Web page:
This, according to the Hamilton Project, shows that college graduates make more than high school graduates at every point in their career.

Opting (or dropping) out of college is simply a death sentence for any career opportunities.

Con: The Cost of College Education

However, there’s another side to this coin: the cost of higher education. Especially when looking at historical data, the astronomical rise in cost has many parents wondering how they could ever afford college for their kids in the first place.

Since the Greatest Generation (those born between 1901-1945) the cost of a college education has risen by about 272 percent.

Millennials are now paying more for college and getting deeper in financial debt due to student loans. 42 million Americans have student loan debt, adding in total to over $1.3 trillion.

As one study found, the cost of living for millennials is also increasing compared to other generations, and more graduate students are attempting to find alternative ways to pay off their inescapable debt, such as including crowdfunding and through employee benefits at their jobs.

As college costs have risen, so has the inequality in pay. Minimum wage hasn’t changed since 2007, when it was raised to $7.25 on the federal level.

In the past, college students could simply work through the summer to pay for the upcoming year, but that is no longer a feasible option for any student. Saving up from a summer job will hardly pay for the room and board of living on campus, let alone the cost of tuition.

Student loans are also, unfortunately, not as helpful as they were originally intended. Sallie Mae (Student Loan Marketing Association, created by Richard Nixon in 1973) is a famous example of how government-provided student loans have failed those they were trying to help.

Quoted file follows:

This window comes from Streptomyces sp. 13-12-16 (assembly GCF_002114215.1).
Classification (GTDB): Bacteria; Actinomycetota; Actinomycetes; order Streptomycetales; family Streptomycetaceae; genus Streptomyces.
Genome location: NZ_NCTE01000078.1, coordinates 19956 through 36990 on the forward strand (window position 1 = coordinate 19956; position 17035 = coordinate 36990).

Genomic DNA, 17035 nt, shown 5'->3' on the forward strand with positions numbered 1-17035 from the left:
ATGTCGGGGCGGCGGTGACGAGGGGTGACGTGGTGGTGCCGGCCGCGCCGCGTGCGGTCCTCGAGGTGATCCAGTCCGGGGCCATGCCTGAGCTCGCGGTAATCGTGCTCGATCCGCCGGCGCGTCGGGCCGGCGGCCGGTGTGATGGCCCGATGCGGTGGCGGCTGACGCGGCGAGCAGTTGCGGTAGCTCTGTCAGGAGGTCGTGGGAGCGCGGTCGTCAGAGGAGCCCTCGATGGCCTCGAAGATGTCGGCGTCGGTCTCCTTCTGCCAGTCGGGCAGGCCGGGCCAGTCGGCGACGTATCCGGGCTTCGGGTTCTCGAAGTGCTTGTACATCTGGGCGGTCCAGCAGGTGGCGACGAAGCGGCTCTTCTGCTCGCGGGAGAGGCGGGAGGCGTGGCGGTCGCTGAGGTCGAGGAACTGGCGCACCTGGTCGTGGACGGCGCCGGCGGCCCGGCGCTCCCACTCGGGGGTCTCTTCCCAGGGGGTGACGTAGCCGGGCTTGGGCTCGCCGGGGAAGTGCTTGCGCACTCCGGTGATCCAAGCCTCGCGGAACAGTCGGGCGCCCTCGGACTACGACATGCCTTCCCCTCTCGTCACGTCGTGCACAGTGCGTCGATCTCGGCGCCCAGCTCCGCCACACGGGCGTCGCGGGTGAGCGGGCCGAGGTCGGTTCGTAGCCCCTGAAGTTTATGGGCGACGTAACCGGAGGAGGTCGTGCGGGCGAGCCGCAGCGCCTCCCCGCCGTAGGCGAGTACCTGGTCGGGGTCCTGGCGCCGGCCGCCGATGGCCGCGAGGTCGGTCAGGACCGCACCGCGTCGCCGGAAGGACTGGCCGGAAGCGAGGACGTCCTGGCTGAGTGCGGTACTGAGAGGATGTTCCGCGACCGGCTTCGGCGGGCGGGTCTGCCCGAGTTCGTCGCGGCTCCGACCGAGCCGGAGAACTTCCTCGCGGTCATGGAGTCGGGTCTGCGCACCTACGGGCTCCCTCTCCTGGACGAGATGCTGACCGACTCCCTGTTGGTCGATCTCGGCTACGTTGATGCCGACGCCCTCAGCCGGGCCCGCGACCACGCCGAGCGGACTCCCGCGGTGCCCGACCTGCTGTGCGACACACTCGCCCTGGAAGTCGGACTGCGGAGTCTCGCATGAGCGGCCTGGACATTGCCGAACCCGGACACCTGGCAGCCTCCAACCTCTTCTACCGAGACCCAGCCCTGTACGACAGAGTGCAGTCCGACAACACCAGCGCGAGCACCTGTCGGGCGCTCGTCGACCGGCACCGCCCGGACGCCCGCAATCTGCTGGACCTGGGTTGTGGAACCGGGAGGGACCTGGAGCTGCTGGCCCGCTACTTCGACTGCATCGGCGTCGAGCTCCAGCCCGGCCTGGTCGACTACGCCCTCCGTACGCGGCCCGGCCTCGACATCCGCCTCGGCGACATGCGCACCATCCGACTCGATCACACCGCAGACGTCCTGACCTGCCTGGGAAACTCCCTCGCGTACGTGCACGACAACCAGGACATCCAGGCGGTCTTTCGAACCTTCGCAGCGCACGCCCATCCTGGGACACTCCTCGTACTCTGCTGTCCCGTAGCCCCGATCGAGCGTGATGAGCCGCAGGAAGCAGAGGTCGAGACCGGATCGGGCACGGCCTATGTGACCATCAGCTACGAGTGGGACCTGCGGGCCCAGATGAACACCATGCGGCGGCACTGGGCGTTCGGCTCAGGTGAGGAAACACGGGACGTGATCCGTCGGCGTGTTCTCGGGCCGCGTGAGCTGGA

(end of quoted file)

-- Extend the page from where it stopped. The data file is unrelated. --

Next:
In the 1990s, Sallie Mae was “let loose” on the free market, meaning they became hungry for profits instead of helpful for students. These students were encouraged to take out more loans than they could afford, many of which had high interest rates and low monthly payments.

For some students, the amount of money they pay each month isn’t even enough to cover the interest being accrued, meaning the loan is growing instead of shrinking with each monthly payment.

Thus students are now finding it impossible to bear the weight of their student debt, and over 8 million are in default. They can’t declare bankruptcy for their student loans, some of them are suffering from government-garnished wages,  and they can’t manage to make enough money to pay them off. They’re stuck in a spiral of debt simply for trying to better their career outcomes.

Luckily, 2010 saw the end of Sallie Mae, but not before harming the lives of millions of Americans. Plus, how can anyone guarantee that nightmares like Sallie Mae won’t come back to haunt future students? If student debt is such an issue, but college is such a necessity, how can a young future college student make a decision?

How You Can Make College Work for Anyone